Dr. Taz explains that medical gaslighting exists largely because there’s not enough money being put into women’s health. Looking at her colleagues and those in the top positions at large medical institutions, she says, the field is still quite male-dominated.
That is shifting these days, as more and more women enter the medical profession, but because of the very nature of being a woman, that equal presence doesn’t necessarily mean equality: “The usual variable with all of this is that a lot of these women start having children, we start to drop to part-time, so a lot of times we’re still not active participants in the policy changes that need to happen to support women’s health or in the advocacy that needs to happen,” she says. “We’re still very much in a gaslit medical culture for sure.”
Why More Women In Medicine Is Essential to Transforming Healthcare
Medical gaslighting is just one of the symptoms of the fact that there aren’t more women in medicine (or at least not in the top, policy-driving roles). On a more general level, the male-dominated medical field translates to a very specific medical approach, one that has led to our pill-for-an-ill mentality, and the lack of preventative medicine. This, in turn, has led to skyrocketing rates of chronic disease in the United States.
Dr. Taz describes the prevailing philosophy of conventional medicine as paternalistic and uninterested in nuance. “It’s a very male way of looking at medicine,” she says. “You go from Point A to Point B to Point C on this linear road, and there are no gray zones, nothing else, there can’t be any other possibilities.” By contrast, a maternal, feminine medical model would be more holistic, looking at subtle factors and the interrelated nature of a person’s life and health. “Women are more likely to think in this relational way,” says Dr. Taz. “So until we have more women in medicine in the decision-making chairs, medicine is going to continue to be this very paternalistic model where women’s health issues will be gaslit.”
She goes on to explain that it’s not simply about having more women in medicine since even female physicians are indoctrinated into the practices and beliefs of the conventional medical system. When young doctors come out of medical school, she says, they tend to be very passionate about what they’ve learned and believe that it is the only way. But through her own experience, Dr. Taz realized that you have to be open-minded to new approaches and perspectives in order to solve problems in a holistic and sustainable way — and she hopes that more of her female peers will have the same revelation. She says that the women in medicine are the biggest victims of the paternalistic medical model, because “we’re so fluid and flexible all the time. We’re hormonal. We do 50 different things in any given lifetime. For us to be put in these boxes where this is the only way absolutely doesn’t work.”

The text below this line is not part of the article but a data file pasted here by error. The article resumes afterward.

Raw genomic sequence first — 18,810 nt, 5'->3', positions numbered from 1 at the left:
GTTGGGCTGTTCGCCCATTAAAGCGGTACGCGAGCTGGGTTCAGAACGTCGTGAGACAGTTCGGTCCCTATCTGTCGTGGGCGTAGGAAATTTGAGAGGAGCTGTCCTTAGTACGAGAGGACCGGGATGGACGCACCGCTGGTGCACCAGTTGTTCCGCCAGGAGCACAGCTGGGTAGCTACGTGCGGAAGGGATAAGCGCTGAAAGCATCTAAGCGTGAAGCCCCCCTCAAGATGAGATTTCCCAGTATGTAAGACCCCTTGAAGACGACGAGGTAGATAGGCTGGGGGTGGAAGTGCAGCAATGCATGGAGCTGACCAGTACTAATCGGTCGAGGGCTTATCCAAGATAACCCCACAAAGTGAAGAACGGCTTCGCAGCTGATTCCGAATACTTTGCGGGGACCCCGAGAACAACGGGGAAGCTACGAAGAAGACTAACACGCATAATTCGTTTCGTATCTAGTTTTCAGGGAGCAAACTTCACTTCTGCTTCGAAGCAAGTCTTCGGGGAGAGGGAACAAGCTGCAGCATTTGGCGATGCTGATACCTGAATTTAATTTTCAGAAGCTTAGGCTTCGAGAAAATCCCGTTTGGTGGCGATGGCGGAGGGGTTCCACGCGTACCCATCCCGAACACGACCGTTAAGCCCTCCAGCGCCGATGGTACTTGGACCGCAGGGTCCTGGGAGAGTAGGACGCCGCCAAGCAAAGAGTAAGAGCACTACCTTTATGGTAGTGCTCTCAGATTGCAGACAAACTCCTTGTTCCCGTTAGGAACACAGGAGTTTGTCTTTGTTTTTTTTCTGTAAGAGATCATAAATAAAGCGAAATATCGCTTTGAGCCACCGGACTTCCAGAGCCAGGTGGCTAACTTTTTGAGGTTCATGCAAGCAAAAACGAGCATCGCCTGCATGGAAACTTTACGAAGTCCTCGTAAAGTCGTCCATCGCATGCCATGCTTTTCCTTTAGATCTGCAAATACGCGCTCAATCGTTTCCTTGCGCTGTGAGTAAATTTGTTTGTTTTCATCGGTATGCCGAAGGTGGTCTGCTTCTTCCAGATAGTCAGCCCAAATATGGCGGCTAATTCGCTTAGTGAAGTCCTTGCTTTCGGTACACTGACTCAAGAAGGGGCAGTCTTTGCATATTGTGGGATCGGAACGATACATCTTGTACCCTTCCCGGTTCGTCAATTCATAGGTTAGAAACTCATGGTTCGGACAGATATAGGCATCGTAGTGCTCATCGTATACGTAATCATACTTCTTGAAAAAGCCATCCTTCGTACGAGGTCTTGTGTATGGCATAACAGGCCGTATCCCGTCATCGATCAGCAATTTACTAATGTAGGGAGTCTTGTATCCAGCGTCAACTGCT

Have you ever experienced medical gaslighting? What happened? How did you respond? Share your story in the comments below!
Watch our full interview with Dr. Taz to hear her discuss:
Why she thinks the entire medical education system needs to be overhauled (and the challenges standing in the way of that)
Which health issues are most commonly left undiagnosed and why
The reason that she always treats mothers and children together
Why our modern environment is leading to more and more hormone disruption in women (especially young women)
The MTHFR gene and how it relates to IUDs
Her book Super Woman RX and how each woman has her own “power type” associated with a hormone pattern, diet, and lifestyle that we need to perform at our best
The information contained in this article comes from our interview with Dr. Tasneem Bhatia, M.D. (Dr. Taz), a board-certified integrative medicine physician, wellness expert, and author of the books What Doctors Eat, The 21-Day Belly Fix, and Super Woman RX. Her qualifications and training include graduating from the Medical College of Virginia with a focus on Pediatrics and Emergency Medicine, graduating from the University of Arizona with a focus on Integrative Medicine, and an internship in Pediatrics and the Medical College of Virginia. She also served as an Adjunct Professor in Integrative Medicine at Emory University and is a Licensed Acupuncturist and Certified Nutrition Specialist. You can read more about Dr. Taz here.